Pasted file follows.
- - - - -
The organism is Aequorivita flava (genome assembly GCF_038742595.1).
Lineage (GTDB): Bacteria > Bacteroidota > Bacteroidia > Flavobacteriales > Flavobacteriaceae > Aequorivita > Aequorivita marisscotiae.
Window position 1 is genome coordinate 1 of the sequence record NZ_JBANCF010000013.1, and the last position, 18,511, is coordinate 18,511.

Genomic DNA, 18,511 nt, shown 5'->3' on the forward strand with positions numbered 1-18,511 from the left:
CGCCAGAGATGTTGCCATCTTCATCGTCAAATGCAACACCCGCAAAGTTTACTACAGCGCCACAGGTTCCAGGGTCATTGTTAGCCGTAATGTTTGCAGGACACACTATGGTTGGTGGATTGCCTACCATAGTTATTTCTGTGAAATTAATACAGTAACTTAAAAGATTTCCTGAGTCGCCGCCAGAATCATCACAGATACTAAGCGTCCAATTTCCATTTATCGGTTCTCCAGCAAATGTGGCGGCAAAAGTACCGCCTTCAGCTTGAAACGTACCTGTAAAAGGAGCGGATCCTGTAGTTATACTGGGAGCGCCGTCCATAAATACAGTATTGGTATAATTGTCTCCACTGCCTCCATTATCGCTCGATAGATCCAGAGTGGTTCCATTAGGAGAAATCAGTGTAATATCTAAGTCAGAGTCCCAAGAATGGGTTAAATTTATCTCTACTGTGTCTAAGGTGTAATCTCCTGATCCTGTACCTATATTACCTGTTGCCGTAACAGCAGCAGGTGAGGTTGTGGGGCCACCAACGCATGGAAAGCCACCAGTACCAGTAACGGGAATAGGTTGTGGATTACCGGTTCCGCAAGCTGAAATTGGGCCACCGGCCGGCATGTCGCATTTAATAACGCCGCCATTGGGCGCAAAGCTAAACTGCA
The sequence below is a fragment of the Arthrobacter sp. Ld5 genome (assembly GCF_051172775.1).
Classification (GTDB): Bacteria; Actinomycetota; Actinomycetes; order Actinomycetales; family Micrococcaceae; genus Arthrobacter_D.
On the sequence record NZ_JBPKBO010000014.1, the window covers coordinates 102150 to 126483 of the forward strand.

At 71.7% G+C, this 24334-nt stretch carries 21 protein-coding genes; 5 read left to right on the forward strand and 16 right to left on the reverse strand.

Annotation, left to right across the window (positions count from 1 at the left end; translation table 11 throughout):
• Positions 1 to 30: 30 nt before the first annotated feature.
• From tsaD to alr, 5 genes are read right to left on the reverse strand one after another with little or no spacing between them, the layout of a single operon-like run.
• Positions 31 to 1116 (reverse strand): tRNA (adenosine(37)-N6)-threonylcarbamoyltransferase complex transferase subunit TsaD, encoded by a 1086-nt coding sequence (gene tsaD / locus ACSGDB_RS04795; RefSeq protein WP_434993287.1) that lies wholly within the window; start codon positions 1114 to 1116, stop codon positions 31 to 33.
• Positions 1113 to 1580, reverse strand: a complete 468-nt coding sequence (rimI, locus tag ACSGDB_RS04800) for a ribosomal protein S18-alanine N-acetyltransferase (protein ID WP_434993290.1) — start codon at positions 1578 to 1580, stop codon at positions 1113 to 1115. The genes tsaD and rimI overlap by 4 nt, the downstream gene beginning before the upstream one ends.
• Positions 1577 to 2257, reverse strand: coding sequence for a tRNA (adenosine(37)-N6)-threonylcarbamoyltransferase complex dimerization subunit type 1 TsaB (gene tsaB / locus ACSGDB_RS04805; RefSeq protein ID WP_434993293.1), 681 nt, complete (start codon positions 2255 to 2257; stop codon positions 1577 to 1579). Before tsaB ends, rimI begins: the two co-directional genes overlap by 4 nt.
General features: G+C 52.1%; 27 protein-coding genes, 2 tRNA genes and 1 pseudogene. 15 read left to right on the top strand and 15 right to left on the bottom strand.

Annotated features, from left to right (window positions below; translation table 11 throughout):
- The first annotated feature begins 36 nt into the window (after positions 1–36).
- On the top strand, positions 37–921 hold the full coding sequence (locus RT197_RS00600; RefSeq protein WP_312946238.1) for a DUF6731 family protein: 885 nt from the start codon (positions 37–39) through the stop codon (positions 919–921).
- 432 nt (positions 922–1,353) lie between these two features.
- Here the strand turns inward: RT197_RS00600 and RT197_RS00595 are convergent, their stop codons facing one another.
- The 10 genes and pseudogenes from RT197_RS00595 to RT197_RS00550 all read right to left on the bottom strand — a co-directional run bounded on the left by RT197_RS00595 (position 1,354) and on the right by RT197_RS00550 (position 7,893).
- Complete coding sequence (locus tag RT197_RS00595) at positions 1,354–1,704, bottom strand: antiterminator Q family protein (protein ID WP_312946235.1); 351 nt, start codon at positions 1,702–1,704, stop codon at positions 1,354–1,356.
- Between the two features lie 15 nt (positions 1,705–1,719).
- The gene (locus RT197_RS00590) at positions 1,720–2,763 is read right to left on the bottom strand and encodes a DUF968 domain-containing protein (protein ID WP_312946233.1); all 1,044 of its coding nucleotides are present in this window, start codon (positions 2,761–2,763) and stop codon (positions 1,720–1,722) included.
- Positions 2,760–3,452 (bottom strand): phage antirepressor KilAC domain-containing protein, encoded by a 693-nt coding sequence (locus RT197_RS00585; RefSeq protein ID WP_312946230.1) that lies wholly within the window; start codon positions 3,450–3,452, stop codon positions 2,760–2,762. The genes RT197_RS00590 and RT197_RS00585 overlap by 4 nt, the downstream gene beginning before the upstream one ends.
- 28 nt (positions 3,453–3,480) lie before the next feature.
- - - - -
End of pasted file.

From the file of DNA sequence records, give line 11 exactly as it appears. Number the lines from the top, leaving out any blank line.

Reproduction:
• Positions 1 to 30: 30 nt before the first annotated feature.